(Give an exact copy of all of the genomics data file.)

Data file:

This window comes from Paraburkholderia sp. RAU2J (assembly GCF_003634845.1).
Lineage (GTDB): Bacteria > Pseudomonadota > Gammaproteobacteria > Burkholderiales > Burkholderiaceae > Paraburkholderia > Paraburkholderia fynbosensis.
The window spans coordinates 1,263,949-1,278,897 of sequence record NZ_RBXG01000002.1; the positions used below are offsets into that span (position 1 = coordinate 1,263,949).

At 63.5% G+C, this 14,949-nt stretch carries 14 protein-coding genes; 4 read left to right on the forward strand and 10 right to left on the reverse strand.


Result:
This window comes from Paraburkholderia sp. RAU2J (assembly GCF_003634845.1).
Lineage (GTDB): Bacteria > Pseudomonadota > Gammaproteobacteria > Burkholderiales > Burkholderiaceae > Paraburkholderia > Paraburkholderia fynbosensis.
The window spans coordinates 1,263,949-1,278,897 of sequence record NZ_RBXG01000002.1; the positions used below are offsets into that span (position 1 = coordinate 1,263,949).

At 63.5% G+C, this 14,949-nt stretch carries 14 protein-coding genes; 4 read left to right on the forward strand and 10 right to left on the reverse strand.